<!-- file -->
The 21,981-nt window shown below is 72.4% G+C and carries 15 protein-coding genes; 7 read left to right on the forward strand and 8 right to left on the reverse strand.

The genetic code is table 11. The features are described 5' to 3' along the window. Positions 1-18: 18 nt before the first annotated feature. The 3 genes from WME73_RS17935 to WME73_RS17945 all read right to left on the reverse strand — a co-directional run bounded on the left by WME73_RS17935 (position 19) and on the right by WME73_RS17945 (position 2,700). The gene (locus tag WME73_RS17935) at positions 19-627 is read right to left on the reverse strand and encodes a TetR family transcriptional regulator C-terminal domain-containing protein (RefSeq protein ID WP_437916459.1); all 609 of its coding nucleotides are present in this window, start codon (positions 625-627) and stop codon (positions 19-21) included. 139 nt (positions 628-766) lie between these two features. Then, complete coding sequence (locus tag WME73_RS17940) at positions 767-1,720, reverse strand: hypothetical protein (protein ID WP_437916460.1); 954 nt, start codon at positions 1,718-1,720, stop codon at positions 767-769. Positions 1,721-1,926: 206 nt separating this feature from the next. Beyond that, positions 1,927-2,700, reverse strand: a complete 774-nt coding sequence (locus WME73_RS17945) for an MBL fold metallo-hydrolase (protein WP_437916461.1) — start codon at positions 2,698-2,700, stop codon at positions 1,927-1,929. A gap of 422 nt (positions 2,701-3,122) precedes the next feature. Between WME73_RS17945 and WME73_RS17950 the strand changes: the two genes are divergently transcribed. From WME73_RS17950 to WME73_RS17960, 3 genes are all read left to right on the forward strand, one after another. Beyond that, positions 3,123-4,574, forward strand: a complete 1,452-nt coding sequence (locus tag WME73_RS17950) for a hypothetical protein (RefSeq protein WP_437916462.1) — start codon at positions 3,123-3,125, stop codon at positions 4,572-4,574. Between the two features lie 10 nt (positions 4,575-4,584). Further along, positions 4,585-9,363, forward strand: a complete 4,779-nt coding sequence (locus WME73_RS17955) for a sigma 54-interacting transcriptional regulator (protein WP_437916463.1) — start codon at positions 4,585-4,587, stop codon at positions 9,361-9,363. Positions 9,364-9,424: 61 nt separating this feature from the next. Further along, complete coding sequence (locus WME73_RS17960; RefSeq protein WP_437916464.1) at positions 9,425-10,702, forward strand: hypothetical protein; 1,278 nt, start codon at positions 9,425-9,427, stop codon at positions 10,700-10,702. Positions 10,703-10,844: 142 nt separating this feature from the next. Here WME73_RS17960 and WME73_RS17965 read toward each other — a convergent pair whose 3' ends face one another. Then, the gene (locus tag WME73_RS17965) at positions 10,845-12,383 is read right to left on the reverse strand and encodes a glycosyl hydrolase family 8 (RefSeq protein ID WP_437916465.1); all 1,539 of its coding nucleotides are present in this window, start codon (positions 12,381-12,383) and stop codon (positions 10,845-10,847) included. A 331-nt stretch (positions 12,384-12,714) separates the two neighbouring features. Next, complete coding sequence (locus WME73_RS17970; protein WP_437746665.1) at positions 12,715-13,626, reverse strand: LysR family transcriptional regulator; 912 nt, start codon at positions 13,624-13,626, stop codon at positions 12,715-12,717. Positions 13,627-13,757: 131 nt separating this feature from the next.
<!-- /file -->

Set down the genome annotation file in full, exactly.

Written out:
The 21,981-nt window shown below is 72.4% G+C and carries 15 protein-coding genes; 7 read left to right on the forward strand and 8 right to left on the reverse strand.

The genetic code is table 11. The features are described 5' to 3' along the window. Positions 1-18: 18 nt before the first annotated feature. The 3 genes from WME73_RS17935 to WME73_RS17945 all read right to left on the reverse strand — a co-directional run bounded on the left by WME73_RS17935 (position 19) and on the right by WME73_RS17945 (position 2,700). The gene (locus tag WME73_RS17935) at positions 19-627 is read right to left on the reverse strand and encodes a TetR family transcriptional regulator C-terminal domain-containing protein (RefSeq protein ID WP_437916459.1); all 609 of its coding nucleotides are present in this window, start codon (positions 625-627) and stop codon (positions 19-21) included. 139 nt (positions 628-766) lie between these two features. Then, complete coding sequence (locus tag WME73_RS17940) at positions 767-1,720, reverse strand: hypothetical protein (protein ID WP_437916460.1); 954 nt, start codon at positions 1,718-1,720, stop codon at positions 767-769. Positions 1,721-1,926: 206 nt separating this feature from the next. Beyond that, positions 1,927-2,700, reverse strand: a complete 774-nt coding sequence (locus WME73_RS17945) for an MBL fold metallo-hydrolase (protein WP_437916461.1) — start codon at positions 2,698-2,700, stop codon at positions 1,927-1,929. A gap of 422 nt (positions 2,701-3,122) precedes the next feature. Between WME73_RS17945 and WME73_RS17950 the strand changes: the two genes are divergently transcribed. From WME73_RS17950 to WME73_RS17960, 3 genes are all read left to right on the forward strand, one after another. Beyond that, positions 3,123-4,574, forward strand: a complete 1,452-nt coding sequence (locus tag WME73_RS17950) for a hypothetical protein (RefSeq protein WP_437916462.1) — start codon at positions 3,123-3,125, stop codon at positions 4,572-4,574. Between the two features lie 10 nt (positions 4,575-4,584). Further along, positions 4,585-9,363, forward strand: a complete 4,779-nt coding sequence (locus WME73_RS17955) for a sigma 54-interacting transcriptional regulator (protein WP_437916463.1) — start codon at positions 4,585-4,587, stop codon at positions 9,361-9,363. Positions 9,364-9,424: 61 nt separating this feature from the next. Further along, complete coding sequence (locus WME73_RS17960; RefSeq protein WP_437916464.1) at positions 9,425-10,702, forward strand: hypothetical protein; 1,278 nt, start codon at positions 9,425-9,427, stop codon at positions 10,700-10,702. Positions 10,703-10,844: 142 nt separating this feature from the next. Here WME73_RS17960 and WME73_RS17965 read toward each other — a convergent pair whose 3' ends face one another. Then, the gene (locus tag WME73_RS17965) at positions 10,845-12,383 is read right to left on the reverse strand and encodes a glycosyl hydrolase family 8 (RefSeq protein ID WP_437916465.1); all 1,539 of its coding nucleotides are present in this window, start codon (positions 12,381-12,383) and stop codon (positions 10,845-10,847) included. A 331-nt stretch (positions 12,384-12,714) separates the two neighbouring features. Next, complete coding sequence (locus WME73_RS17970; protein WP_437746665.1) at positions 12,715-13,626, reverse strand: LysR family transcriptional regulator; 912 nt, start codon at positions 13,624-13,626, stop codon at positions 12,715-12,717. Positions 13,627-13,757: 131 nt separating this feature from the next.